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Publications

Published papers

2018

+ Kokot, M., Deorowicz, S., Długosz, M., Even Faster Sorting of (Not Only) Integers, Chapter in book Man-Machine Interactions 5, Series Advances in Intelligent Systems and Computing, Springer International Publishing Switzerland, Gruca, A., Czachorski, T., Harezlak, K., Kozielski, S., Piotrowska, A., Editors; 2018; 659:481–491, Abstract.

In this paper we introduce RADULS2, the fastest parallel sorter based on radix algorithm. It is optimized to process huge amounts of data making use of modern multicore CPUs. The main novelties include: high performance algorithm for handling tiny arrays (up to about a hundred of records) that could appear even billions times as subproblems to handle and improved processing of larger subarrays with better use of non-temporal memory stores.

+ Długosz, M., Deorowicz, S., Kokot, M., Improvements in DNA Reads Correction, Chapter in book Man-Machine Interactions 5, Series Advances in Intelligent Systems and Computing, Springer International Publishing Switzerland, Gruca, A., Czachorski, T., Harezlak, K., Kozielski, S., Piotrowska, A., Editors; 2018; 659:115–124, Abstract.

We introduce an improved version of RECKONER, an error corrector for Illumina whole genome sequencing data. By modifying its workflow we reduce the computation time even 10 times. We also propose a new method of determination of k-mer length, the key parameter of k-spectrum-based family of correctors. The correction algorithms are examined on huge data sets, i.e., human and maize genomes for both Illumina HiSeq and MiSeq instruments.

2017

+ Kokot, M., Długosz, M., Deorowicz, S., KMC 3: counting and manipulating k -mer statistics, Bioinformatics, 2017; 33(17):2759–2761, Abstract.

Summary: Counting all k-mers in a given dataset is a standard procedure in many bioinformatics applications. We introduce KMC3, a significant improvement of the former KMC2 algorithm together with KMC tools for manipulating k-mer databases. Usefulness of the tools is shown on a few real problems.
Availability: Program is freely available at http://sun.aei.polsl.pl/REFRESH/kmc.

+ Gudys, A., Deorowicz, S., QuickProbs 2: towards rapid construction of high-quality alignments of large protein families, Scientific Reports, 2017; 7(41553):Abstract.

The ever-increasing size of sequence databases caused by the development of high throughput sequencing, poses to multiple alignment algorithms one of the greatest challenges yet. As we show, well-established techniques employed for increasing alignment quality, i.e., refinement and consistency, are ineffective when large protein families are investigated. We present QuickProbs 2, an algorithm for multiple sequence alignment. Based on probabilistic models, equipped with novel column-oriented refinement and selective consistency, it offers outstanding accuracy. When analysing hundreds of sequences, Quick-Probs 2 is noticeably better than ClustalOmega and MAFFT, the previous leaders for processing numerous protein families. In the case of smaller sets, for which consistency-based methods are the best performing, QuickProbs 2 is also superior to the competitors. Due to low computational requirements of selective consistency and utilization of massively parallel architectures, presented algorithm has similar execution times to ClustalOmega, and is orders of magnitude faster than full consistency approaches, like MSAProbs or PicXAA. All these make QuickProbs 2 an excellent tool for aligning families ranging from few, to hundreds of proteins.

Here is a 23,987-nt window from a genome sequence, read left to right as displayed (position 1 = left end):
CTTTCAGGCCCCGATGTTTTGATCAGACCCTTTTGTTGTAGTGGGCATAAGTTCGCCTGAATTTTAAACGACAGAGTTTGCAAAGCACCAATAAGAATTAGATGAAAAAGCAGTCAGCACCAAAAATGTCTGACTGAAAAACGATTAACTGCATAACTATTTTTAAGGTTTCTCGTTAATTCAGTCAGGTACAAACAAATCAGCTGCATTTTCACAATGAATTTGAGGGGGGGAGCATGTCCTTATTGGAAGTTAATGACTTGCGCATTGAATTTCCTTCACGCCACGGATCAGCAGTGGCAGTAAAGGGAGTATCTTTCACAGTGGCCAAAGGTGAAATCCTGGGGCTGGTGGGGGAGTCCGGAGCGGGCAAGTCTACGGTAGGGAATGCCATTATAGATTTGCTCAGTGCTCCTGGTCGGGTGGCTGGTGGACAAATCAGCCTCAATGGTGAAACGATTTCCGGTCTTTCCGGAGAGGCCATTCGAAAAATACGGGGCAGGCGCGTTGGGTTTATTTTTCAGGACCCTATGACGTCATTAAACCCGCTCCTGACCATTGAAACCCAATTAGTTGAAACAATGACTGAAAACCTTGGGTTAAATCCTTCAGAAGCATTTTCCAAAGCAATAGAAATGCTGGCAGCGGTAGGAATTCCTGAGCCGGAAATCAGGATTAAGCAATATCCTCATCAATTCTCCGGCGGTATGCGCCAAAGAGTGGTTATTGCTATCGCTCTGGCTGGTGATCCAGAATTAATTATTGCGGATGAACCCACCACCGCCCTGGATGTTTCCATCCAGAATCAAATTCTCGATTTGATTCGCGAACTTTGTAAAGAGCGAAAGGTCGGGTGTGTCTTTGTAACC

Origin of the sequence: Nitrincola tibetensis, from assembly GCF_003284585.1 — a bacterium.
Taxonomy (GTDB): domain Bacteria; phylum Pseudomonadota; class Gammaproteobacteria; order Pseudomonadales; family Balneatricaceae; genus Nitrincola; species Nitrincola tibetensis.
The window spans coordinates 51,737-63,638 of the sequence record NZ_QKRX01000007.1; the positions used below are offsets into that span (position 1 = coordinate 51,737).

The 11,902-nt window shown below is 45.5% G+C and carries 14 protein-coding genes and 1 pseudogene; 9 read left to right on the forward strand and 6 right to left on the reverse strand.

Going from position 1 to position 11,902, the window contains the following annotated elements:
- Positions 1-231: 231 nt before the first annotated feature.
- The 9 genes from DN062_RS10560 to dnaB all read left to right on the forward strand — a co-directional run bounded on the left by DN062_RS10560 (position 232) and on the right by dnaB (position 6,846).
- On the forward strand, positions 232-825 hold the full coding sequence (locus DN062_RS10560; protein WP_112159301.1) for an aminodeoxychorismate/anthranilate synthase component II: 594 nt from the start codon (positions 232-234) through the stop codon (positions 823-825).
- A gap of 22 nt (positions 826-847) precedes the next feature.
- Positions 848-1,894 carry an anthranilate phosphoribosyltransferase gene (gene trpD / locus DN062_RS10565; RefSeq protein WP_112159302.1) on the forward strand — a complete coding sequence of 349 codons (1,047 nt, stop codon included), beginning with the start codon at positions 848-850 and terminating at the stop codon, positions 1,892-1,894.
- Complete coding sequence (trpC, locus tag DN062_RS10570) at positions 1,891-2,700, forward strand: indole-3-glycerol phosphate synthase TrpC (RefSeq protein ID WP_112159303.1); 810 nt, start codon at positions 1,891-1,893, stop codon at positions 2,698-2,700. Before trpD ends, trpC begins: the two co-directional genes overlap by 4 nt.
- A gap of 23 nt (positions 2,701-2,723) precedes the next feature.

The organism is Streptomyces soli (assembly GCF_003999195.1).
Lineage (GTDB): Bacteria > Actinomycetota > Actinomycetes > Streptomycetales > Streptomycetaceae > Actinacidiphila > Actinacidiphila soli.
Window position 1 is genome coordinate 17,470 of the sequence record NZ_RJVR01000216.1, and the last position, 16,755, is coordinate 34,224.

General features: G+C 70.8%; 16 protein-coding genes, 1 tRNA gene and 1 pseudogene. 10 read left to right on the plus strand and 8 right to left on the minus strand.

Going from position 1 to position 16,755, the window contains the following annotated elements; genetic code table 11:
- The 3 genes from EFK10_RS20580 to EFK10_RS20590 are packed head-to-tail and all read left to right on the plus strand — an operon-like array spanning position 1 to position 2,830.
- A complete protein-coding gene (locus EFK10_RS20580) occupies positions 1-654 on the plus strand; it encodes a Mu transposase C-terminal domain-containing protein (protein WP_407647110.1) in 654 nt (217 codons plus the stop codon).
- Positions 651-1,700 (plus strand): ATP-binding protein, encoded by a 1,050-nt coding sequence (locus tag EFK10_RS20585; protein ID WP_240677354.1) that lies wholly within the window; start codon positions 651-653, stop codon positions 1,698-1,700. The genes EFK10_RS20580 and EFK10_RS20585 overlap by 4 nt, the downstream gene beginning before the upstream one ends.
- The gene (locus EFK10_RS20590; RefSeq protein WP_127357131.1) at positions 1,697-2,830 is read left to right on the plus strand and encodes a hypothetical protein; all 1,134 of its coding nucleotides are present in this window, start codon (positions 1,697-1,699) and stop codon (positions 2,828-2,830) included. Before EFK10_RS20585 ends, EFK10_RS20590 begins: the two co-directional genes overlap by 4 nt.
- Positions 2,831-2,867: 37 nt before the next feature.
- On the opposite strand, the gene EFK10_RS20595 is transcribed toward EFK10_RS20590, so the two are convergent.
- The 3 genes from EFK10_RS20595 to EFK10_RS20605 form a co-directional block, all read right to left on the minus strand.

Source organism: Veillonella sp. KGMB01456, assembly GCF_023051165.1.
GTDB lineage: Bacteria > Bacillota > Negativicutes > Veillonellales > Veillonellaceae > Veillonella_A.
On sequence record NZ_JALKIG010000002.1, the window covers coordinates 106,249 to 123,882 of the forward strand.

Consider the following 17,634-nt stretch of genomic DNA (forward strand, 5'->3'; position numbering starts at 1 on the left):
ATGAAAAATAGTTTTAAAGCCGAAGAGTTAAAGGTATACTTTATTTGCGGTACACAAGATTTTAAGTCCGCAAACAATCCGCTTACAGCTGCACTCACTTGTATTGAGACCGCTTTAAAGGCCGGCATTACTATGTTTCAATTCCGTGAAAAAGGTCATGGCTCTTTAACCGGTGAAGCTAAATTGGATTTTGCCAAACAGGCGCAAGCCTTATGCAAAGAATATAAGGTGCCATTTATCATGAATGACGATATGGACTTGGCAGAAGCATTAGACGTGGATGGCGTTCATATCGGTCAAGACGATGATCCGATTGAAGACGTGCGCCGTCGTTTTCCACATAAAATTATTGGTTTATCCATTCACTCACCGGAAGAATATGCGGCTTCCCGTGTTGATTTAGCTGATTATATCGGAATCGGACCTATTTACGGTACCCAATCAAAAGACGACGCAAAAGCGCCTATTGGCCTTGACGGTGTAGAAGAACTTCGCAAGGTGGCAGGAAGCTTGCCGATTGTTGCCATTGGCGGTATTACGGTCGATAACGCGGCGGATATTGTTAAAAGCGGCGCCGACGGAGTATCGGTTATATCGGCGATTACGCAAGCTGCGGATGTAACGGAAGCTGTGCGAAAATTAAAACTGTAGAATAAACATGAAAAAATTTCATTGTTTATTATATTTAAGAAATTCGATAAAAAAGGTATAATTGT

+ Maciej Długosz, M., Deorowicz, S., RECKONER: read error corrector based on KMC, Bioinformatics, 2017; 33(7):1086–1089, Abstract.

Summary: Presence of sequencing errors in data produced by next-generation sequencers affects quality of downstream analyzes. Accuracy of them can be improved by performing error correction of sequencing reads. We introduce a new correction algorithm capable of processing eukaryotic close to 500 Mbp-genome-size, high error-rated data using less than 4GB of RAM in about 35min on 16-core computer.
Availability and Implementation: Program is freely available at http://sun.aei.polsl.pl/REFRESH/reckoner.
Contact: sebastian.deorowicz@polsl.pl
Supplementary information: Supplementary data are available at Bioinformatics online.

+ Grabowski, Sz., Raniszewski, M., Deorowicz, S., FM-index for Dummies, Chapter in book Beyond Databases, Architectures, and Structures, Series Communications in Computer and Information Science, Springer International Publishing Switzerland, Kozielski, S., Mrozek, D., Kasprowski, P., Malysiak-Mrozek, B., Kostrzewa, D., Editors; 2017; 718:189–201, Abstract.